8. Notice A Certain Color: This is a fun exercise for the whole day. Pick a color (any color!) and every time you see it, take a moment to be mindful of your surroundings. “There’s orange!,” for instance, and then take a breath and really notice where you are. This is a double mindfulness, because you are remaining mindful of noticing this color (I bet you’ll see it more than you think), and then the promise of further connection to the present moment when you encounter that color.

9. Play with Kids (or Animals): Kids have amazing aptitudes for mindfulness. The world has not yet taught them to be self-conscious, running a to-do list in their heads, or how to worry incessantly about the past or future. This is a mindfulness practice of participation. Can you open yourself to the moment? The sand castle, the tea party, the made up game of cops and robbers with the rules changing at every turn? Can you be fully present to the excitement and joy of imagination? Let go of your conscientiousness, your worries, your need to be in control or productive. Just play.

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10. In the Shower: This is an activity that is often done in haste and without thought. Instead of running your shower routine mindlessly,  pay attention to the feel of the water on your back and face, the smell of your shampoo and soap, the way your razor or washcloth feels over your skin. Take a moment to breathe. Take a moment to just be naked and tender and alive with yourself.

11. Dancing: The idea is to actually lose yourself in the music, and let your body express what it wants to express. If you’re a little hesitant to do this at the club or in front of others, close the door to your bedroom and crank up the volume on your favorite song. Turn off the critic, and see what your body might enjoy sharing about this specific beat or those catchy lyrics.

12. Waiting in Line: Next time you’re waiting in line at the post office or for a table at a restaurant, rather than pulling out your smart phone, take a moment to take in your surroundings. Allow yourself to really breathe, and notice the people, the chatter, the white noise, the music, the art on the walls, the smells of food. Take a moment to notice where you really are, and who you’re sharing this space with for a short time.

I cannot iterate enough that the purpose of mindfulness is not to relax or even to feel content. The purpose of mindfulness is to be alive in the present moment as it is – to notice what is and enter into what is with a purpose that focuses your attention and strengthens your anchor to vitality. The purpose of mindfulness is to slow down and experience. To be alive in the moment you have, which is always and ever, only this one. The past is gone. The future may or may not happen in any certain way, or at all. Live this moment. Don’t let it pass you by in a string of missed opportunities. There is beauty all around you. Heartache, too. It all deserves your attention.

All content owned by Amanda Bowers

3 Steps to Mindful Living

Meditation. Zen. Mindfulness. These are now words of mainstream 21st century consciousness. Yet many don’t really know what they mean, or more importantly, how to use these concepts to enrich their lives. Some people envision monks meditating in monasteries at the tops of foreign mountains, others think of yoga practitioners twisting themselves into ever complex poses, and yet others may think of a blank slate heart where perpetual serenity whitewashes emotions off the canvas of life. In truth, all of these ideas are true. And yet they don’t have to be your truth. It is entirely possible to enjoy a more mindful life without devoting hours in meditation or yoga, and while still enjoying the stirrings of passion, hope, and what this Southern girl likes to call sweet sassy molasssy spunk.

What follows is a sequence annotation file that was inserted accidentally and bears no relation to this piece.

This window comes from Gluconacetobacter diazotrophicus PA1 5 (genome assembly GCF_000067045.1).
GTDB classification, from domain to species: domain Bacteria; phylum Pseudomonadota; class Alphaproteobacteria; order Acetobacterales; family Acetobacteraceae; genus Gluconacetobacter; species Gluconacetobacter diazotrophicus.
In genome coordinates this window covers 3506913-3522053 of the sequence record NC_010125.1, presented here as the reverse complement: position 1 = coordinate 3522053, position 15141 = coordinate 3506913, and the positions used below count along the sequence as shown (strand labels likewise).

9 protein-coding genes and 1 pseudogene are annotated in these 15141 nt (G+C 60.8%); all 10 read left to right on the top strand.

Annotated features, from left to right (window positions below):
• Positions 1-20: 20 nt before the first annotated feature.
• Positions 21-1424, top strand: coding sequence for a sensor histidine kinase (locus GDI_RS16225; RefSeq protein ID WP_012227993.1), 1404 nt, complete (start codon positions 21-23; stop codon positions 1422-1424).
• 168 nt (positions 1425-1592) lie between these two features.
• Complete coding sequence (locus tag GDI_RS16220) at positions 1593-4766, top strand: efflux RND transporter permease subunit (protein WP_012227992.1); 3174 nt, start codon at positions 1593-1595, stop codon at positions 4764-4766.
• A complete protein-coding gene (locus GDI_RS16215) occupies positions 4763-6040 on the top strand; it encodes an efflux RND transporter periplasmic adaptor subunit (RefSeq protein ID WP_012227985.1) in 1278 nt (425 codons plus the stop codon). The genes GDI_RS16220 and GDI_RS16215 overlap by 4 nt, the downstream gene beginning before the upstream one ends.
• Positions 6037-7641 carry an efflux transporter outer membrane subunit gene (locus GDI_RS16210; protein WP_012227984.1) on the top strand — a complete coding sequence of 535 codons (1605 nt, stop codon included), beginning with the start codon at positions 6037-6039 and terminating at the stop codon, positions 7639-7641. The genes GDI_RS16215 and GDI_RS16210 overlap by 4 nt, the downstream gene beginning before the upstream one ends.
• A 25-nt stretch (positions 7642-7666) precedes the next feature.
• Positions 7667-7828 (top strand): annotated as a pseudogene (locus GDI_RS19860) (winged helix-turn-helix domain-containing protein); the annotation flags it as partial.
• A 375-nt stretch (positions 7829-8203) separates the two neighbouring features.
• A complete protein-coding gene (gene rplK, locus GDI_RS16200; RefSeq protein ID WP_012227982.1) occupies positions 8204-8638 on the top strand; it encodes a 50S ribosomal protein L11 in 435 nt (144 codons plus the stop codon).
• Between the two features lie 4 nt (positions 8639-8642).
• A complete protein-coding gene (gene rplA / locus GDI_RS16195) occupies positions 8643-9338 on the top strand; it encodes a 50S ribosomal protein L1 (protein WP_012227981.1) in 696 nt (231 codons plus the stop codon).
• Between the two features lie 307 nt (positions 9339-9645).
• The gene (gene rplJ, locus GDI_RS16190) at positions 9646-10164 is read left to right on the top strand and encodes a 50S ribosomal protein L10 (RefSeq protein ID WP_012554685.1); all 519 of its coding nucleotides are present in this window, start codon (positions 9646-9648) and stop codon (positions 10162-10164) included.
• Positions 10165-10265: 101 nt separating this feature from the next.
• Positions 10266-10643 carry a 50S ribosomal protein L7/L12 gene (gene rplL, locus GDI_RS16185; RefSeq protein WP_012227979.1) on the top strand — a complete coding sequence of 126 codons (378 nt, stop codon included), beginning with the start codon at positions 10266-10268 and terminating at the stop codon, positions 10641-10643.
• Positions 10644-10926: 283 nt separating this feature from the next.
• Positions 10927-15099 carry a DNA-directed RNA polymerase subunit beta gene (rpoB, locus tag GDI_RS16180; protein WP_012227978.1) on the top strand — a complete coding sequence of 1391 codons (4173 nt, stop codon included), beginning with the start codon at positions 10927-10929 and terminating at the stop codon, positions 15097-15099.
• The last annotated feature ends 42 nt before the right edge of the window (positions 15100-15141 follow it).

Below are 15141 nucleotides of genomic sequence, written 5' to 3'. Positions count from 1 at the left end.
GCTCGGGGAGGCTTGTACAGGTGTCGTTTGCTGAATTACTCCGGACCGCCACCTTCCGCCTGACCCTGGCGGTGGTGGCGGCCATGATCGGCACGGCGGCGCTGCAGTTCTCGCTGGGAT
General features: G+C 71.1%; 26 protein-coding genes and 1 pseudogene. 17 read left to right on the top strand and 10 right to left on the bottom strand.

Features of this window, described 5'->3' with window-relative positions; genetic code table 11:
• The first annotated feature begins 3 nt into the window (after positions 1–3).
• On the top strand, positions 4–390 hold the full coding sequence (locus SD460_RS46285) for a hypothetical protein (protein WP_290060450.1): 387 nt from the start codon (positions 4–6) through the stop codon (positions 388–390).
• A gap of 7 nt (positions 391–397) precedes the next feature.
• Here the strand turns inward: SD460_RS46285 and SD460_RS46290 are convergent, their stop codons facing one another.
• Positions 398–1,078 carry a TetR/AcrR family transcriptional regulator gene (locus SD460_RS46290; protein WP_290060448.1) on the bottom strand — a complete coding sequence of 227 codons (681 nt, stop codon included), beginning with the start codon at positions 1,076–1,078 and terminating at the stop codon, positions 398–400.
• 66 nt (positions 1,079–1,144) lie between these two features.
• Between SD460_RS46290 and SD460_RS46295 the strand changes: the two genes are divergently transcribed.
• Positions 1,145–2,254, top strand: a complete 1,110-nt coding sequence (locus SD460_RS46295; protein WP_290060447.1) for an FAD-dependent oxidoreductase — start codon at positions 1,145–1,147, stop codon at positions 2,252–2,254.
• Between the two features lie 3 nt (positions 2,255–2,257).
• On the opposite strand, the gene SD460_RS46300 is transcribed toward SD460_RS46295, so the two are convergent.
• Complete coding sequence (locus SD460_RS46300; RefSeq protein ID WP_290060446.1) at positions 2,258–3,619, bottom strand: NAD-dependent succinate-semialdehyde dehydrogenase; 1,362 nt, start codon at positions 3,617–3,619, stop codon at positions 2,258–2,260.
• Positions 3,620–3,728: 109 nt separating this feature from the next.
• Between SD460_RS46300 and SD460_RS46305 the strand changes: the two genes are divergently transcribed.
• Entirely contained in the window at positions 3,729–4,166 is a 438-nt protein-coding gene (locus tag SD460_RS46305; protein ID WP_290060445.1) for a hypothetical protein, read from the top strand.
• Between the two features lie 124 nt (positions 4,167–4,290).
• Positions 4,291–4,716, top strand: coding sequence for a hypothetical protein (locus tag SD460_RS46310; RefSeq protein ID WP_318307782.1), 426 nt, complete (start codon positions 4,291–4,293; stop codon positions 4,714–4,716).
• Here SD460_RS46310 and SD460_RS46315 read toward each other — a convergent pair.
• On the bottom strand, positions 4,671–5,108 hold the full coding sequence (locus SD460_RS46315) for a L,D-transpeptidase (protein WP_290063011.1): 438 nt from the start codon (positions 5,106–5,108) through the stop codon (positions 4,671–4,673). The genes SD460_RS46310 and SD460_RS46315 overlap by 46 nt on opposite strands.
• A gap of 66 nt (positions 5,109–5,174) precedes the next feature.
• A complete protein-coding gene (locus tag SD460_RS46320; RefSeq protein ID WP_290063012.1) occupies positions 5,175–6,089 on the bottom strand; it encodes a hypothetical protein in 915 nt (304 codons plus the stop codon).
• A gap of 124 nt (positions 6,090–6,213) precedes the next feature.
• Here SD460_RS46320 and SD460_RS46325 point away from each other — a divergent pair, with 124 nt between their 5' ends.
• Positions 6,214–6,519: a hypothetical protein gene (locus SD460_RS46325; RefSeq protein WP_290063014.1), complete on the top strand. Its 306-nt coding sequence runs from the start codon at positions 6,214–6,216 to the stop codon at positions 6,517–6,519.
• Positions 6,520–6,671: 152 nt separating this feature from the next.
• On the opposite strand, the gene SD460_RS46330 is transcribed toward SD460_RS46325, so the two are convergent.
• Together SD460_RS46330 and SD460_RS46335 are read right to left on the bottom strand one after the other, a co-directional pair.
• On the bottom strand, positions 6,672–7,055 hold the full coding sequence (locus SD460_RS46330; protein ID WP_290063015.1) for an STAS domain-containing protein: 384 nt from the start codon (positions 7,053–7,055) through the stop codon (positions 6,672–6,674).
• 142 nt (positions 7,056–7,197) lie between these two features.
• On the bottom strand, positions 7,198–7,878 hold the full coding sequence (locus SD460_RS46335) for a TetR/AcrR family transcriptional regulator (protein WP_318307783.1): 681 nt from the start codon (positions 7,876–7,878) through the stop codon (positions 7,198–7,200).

So what is mindfulness? I’ll be the first to admit I am in no way an expert on the definition or practice of this art. The more I read about mindfulness, and the more I talk to people who value a mindful lifestyle, the more I realize that mindfulness is a subjective concept and practice. For me (and for others who share this mindset), mindfulness is more about living than reflecting. It’s more about being in the present moment than remembering that ugly altercation with a co-worker, running your to-do list over and over, and looking forward to dinner with your partner such that you don’t notice the lunch you’re eating now. (And we all know that dinner can then be filled with looking forward to dessert, to sex, to sleep … fill in the blank.) Mindfulness is a way of life that helps you slow down, enjoy the present, experience more novelty, and enhance your connection with yourself, those precious to you, and the world around you in all its beauty and strife.

So how can one become more mindful without signing on for hours of additional “work”? The easy and difficult task of it, is simply this:

1) Attention: We live in a world where our concentration is pulled in more and more directions at once. We can be bathing a child, planning tomorrow’s staff meeting, and casually glancing at work emails to which we feel we must reply as soon as possible all at the same time. We can be eating dinner, watching T.V., and remembering yesterday’s sorrows all at the same time. Mindfulness asks us for our full attention. Something we’ve probably not mustered to that extent since grade school when learning multiplication or creating a splendid holiday craft were all our minds could hold at any one time. Children and animals are exemplary models of mindfulness, yet as adults we have the ability to sustain our attention, and experience meaning from that attention in ways that a child never could. When mindful, we are in the present moment. That is all. You can be in the present moment listening to Prince, or eating a gourmet hamburger, or marveling at the exact curves and taste of your lover’s lips. You can be mindful when you’re driving to work or responding to emails or cooking dinner. Ask yourself to slow down and focus on this moment and this moment alone. Ask yourself, “How can I give this moment my full attention?”